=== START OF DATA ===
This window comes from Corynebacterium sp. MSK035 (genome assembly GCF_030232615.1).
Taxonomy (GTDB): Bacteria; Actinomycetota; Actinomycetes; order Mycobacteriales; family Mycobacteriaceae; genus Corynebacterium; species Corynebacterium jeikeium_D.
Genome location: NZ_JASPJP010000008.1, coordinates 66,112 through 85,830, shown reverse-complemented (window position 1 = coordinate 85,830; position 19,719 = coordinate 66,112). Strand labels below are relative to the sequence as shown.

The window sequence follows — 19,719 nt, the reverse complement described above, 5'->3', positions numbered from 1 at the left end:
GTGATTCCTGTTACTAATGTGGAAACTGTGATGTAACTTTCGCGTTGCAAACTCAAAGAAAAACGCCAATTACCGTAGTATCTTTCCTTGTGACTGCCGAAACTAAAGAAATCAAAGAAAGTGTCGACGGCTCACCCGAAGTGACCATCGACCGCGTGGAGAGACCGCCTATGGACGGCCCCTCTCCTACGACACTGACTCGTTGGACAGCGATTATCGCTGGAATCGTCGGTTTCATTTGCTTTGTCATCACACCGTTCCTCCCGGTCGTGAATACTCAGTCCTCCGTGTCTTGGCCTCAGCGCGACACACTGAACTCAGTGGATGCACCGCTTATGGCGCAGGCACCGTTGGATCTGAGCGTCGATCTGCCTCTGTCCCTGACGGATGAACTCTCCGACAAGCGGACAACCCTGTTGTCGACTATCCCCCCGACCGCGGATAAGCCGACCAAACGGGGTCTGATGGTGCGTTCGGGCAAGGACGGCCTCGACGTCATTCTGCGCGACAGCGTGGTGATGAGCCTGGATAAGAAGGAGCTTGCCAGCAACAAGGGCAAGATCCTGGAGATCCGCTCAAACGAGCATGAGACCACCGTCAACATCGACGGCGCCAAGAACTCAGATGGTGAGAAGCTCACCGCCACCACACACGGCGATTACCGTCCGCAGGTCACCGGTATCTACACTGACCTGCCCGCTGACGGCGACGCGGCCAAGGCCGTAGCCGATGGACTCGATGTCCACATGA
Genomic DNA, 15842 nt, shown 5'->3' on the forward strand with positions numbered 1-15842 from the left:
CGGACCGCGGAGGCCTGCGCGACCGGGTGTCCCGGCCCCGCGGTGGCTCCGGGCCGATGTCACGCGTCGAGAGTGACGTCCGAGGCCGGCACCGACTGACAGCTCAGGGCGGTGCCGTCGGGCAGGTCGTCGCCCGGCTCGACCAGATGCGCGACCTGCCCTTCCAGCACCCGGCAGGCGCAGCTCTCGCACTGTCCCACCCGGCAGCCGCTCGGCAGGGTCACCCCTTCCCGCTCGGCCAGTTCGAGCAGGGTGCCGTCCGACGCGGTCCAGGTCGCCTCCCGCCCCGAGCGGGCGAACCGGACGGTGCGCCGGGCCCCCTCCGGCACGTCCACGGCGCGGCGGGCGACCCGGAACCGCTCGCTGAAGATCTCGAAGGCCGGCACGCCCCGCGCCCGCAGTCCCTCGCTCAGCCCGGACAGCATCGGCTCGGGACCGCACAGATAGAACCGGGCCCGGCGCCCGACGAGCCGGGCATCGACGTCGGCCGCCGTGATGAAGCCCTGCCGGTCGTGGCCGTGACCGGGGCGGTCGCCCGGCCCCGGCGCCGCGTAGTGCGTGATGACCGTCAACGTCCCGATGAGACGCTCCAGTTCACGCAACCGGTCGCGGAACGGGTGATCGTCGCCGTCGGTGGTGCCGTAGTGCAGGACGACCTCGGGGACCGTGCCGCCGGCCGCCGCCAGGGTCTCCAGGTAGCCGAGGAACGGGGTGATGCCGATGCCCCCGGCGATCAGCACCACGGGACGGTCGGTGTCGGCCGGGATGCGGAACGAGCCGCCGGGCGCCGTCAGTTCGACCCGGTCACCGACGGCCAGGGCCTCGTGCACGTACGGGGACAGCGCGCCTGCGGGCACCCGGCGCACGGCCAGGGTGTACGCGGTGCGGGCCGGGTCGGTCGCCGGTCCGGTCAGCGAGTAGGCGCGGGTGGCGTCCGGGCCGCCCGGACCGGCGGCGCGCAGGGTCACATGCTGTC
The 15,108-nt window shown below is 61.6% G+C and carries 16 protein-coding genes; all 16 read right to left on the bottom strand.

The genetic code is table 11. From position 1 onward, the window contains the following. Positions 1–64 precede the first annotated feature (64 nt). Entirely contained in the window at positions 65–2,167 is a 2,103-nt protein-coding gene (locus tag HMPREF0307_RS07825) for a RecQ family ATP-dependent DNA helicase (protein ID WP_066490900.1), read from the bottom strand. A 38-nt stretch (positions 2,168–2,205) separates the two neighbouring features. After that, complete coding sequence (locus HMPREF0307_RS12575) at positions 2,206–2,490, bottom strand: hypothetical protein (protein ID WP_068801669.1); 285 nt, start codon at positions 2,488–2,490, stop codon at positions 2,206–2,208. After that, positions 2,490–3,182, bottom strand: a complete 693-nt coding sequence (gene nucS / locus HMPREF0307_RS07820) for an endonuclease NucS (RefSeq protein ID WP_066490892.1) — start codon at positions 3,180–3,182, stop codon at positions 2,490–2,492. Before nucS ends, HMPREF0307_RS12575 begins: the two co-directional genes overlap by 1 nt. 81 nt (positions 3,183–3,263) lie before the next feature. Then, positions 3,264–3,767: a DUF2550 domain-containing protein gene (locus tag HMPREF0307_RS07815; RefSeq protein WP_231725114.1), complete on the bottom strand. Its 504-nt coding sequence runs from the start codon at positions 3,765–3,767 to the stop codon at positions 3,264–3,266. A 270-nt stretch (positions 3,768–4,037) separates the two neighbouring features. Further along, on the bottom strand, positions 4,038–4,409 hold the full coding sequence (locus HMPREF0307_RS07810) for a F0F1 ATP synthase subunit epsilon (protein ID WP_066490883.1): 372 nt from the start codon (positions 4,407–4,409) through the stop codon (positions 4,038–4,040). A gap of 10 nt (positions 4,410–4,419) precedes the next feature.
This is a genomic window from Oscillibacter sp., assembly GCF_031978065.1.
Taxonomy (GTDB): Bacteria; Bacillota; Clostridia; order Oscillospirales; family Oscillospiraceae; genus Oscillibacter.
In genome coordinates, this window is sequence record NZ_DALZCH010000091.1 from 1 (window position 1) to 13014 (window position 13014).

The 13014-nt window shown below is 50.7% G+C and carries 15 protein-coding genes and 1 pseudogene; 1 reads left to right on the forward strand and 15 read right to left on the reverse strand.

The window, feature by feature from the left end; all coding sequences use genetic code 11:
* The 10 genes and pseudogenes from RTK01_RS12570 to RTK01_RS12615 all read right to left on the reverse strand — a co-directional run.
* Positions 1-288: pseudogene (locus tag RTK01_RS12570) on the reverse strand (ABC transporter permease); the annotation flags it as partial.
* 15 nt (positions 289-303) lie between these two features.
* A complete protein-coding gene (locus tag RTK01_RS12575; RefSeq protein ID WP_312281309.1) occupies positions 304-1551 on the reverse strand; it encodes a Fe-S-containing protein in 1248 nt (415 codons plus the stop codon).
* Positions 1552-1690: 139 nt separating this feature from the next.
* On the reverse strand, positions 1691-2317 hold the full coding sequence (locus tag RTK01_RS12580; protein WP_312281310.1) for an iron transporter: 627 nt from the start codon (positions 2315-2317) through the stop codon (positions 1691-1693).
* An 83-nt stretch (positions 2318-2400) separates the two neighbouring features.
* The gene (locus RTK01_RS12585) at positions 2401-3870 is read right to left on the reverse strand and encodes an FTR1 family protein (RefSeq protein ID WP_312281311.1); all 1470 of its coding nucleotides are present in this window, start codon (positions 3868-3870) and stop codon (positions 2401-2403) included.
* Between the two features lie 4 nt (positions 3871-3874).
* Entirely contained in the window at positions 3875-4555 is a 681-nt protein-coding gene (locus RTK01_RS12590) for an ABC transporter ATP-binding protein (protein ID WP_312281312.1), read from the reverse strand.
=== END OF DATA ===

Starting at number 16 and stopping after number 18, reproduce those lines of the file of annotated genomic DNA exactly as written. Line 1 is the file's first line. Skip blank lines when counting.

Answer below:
* Positions 1-288: pseudogene (locus tag RTK01_RS12570) on the reverse strand (ABC transporter permease); the annotation flags it as partial.
* 15 nt (positions 289-303) lie between these two features.
* A complete protein-coding gene (locus tag RTK01_RS12575; RefSeq protein ID WP_312281309.1) occupies positions 304-1551 on the reverse strand; it encodes a Fe-S-containing protein in 1248 nt (415 codons plus the stop codon).